8 More Discussions You Might Find Interesting
1. UNIX for Advanced & Expert Users
I created a group HACKERS and made the user "demo" its member.
$ id demo
uid=500(demo) gid=500(demo) groups=500(demo),502(HACKERS)
Next, I granted read and execute permissions to the group "HACKERS" on /var/log/httpd as shown below:
setfacl -m "g:HACKERS:r-x"... (2 Replies)
Discussion started by: indiansoil
I am new to Linux.Can anyone tell me how to display or list all the members in a group?
Thanks in advance. (9 Replies)
Discussion started by: arthi
I'm writing a script that creates some processes,and some scripts which kill those processes.
the question is Simply:
How can I allow group members to be able to kill processes created by other member at the same group?
I need your help as soon as possible
Thanks for your help in... (4 Replies)
Discussion started by: The Dark Knight
4. Shell Programming and Scripting
Is there a command to get a list of group members? Something similar to the groups command, but instead of passing a username and returning groups, you pass it a groupname, and it returns members?
It is difficult to do it manually because the group membership information is split across two... (5 Replies)
Discussion started by: akbar
I've written a python program where I want to allow members of a specific group the ability to kill it, and I'm not sure how to do it. I've been looking at the setuid() and setgid() and similar functions in the os module, but haven't been able to get them to work. I can't seem to change the uid or... (1 Reply)
Discussion started by: vastcharade
I want to add some members into a group on NIS domain, but when I run "/usr/ccs/bin/make group" to update the group map it was failed :-(
the error message is :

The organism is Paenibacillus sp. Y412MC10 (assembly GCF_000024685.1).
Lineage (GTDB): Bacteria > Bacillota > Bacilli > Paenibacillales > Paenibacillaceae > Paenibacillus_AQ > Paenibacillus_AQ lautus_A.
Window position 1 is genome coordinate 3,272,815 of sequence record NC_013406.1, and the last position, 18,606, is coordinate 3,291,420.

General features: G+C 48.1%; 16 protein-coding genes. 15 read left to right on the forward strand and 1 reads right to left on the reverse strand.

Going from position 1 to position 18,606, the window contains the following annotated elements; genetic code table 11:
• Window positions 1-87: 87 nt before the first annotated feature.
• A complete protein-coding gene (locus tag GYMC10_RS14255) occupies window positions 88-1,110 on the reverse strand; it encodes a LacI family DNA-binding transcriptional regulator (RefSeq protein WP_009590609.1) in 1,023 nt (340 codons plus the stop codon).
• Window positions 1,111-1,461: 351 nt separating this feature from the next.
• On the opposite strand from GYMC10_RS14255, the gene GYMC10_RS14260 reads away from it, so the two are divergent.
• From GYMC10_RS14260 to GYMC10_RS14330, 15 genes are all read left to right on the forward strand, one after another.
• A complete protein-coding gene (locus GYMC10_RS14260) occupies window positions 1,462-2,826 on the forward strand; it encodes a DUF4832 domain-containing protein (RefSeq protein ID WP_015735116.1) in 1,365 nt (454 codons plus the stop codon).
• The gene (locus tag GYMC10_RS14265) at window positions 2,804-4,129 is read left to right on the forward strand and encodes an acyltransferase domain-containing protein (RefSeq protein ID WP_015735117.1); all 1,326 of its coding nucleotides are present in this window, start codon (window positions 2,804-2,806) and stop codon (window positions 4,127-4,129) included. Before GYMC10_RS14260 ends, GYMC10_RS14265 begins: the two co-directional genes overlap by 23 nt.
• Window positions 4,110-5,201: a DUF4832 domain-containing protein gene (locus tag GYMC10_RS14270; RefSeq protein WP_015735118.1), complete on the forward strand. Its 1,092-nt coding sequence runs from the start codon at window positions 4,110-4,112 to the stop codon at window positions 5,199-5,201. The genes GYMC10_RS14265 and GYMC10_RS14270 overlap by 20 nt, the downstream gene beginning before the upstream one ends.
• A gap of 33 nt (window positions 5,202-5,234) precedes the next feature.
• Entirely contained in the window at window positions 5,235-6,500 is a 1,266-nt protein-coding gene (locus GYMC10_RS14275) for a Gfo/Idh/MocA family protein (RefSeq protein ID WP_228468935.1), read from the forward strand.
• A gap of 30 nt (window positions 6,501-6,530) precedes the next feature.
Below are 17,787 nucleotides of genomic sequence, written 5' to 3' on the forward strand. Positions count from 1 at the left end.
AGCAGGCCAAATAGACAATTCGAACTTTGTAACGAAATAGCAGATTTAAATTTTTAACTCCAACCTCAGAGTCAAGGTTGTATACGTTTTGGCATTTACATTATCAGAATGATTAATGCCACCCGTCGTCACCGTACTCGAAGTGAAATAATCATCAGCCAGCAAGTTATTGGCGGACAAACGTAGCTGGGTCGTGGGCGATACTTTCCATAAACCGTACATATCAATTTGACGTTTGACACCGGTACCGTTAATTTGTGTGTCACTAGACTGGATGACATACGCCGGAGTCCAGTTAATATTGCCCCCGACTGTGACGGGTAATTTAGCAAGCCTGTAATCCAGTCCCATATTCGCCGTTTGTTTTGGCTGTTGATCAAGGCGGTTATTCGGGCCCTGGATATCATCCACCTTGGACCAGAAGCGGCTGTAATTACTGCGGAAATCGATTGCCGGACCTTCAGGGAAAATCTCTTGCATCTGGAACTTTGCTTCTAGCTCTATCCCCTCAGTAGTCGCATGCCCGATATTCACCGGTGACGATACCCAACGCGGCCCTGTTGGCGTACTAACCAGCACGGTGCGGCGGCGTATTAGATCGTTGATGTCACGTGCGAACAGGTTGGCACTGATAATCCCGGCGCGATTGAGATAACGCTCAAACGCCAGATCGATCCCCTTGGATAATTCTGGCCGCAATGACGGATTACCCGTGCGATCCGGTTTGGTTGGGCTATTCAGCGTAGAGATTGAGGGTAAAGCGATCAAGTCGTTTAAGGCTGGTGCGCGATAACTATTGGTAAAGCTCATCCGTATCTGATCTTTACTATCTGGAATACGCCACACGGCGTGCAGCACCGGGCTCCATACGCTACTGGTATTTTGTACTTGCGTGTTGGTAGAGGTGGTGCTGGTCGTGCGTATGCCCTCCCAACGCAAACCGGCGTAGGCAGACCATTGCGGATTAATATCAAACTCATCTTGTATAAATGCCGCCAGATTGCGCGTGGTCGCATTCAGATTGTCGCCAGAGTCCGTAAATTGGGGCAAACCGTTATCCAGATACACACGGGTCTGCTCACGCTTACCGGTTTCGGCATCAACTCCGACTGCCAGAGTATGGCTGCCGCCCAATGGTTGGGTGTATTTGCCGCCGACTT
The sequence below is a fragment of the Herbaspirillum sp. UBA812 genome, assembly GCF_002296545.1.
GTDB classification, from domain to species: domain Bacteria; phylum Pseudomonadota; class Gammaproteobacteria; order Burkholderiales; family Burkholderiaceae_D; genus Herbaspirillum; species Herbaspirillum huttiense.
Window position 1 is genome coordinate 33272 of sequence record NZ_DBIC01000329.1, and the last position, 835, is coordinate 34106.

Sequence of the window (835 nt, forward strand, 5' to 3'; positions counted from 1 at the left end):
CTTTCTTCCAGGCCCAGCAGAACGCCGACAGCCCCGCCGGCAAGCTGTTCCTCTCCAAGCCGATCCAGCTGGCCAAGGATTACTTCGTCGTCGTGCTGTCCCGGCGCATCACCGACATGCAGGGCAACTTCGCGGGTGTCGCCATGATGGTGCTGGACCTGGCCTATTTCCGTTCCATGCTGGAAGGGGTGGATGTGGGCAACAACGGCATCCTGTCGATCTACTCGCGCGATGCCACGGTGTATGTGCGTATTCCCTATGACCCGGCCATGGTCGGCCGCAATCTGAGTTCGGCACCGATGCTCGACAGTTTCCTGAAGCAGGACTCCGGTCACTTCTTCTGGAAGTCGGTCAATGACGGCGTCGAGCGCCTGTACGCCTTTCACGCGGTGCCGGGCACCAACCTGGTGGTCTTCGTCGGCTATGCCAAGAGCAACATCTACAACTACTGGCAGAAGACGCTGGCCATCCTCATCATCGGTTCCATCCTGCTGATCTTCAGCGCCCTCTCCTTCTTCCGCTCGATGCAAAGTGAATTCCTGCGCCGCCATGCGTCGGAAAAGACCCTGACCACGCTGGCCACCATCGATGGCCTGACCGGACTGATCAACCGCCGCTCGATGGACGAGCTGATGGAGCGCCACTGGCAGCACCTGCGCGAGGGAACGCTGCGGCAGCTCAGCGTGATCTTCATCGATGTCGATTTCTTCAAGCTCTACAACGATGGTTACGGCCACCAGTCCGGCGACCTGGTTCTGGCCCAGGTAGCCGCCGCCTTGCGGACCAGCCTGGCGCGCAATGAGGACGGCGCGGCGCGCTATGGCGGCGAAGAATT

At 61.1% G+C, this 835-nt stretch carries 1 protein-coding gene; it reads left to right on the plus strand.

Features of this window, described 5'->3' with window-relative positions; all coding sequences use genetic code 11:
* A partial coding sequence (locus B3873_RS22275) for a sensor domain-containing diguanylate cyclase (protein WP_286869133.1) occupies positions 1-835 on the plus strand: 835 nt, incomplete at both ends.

problem storing develop... (4 Replies)
Discussion started by: lk74612
I need to list all users in a group. This is a large unix site running nis+. (6 Replies)
Discussion started by: gillbates
8. UNIX for Dummies Questions & Answers
I know there is a "groups" command to list the groups a user belongs to, but how about the opposite? Is there a standard command to find out which users belong to a particular group? (2 Replies)
Discussion started by: ovaska
NEWGRP(1) User Commands NEWGRP(1)
newgrp - log in to a new group
newgrp [-] [group]
The newgrp command is used to change the current group ID during a login session. If the optional - flag is given, the user's environment
will be reinitialized as though the user had logged in, otherwise the current environment, including current working directory, remains
newgrp changes the current real group ID to the named group, or to the default group listed in /etc/passwd if no group name is given.
newgrp also tries to add the group to the user groupset. If not root, the user will be prompted for a password if she does not have a
password (in /etc/shadow if this user has an entry in the shadowed password file, or in /etc/passwd otherwise) and the group does, or if
the user is not listed as a member and the group has a password. The user will be denied access if the group password is empty and the user
is not listed as a member.
If there is an entry for this group in /etc/gshadow, then the list of members and the password of this group will be taken from this file,
otherwise, the entry in /etc/group is considered.
The following configuration variables in /etc/login.defs change the behavior of this tool:
Enable "syslog" logging of sg activity.
User account information.
Secure user account information.
Group account information.
Secure group account information.
id(1), login(1), su(1), sg(1), gpasswd(1), group(5), gshadow(5).
shadow-utils 4.5 01/25/2018 NEWGRP(1)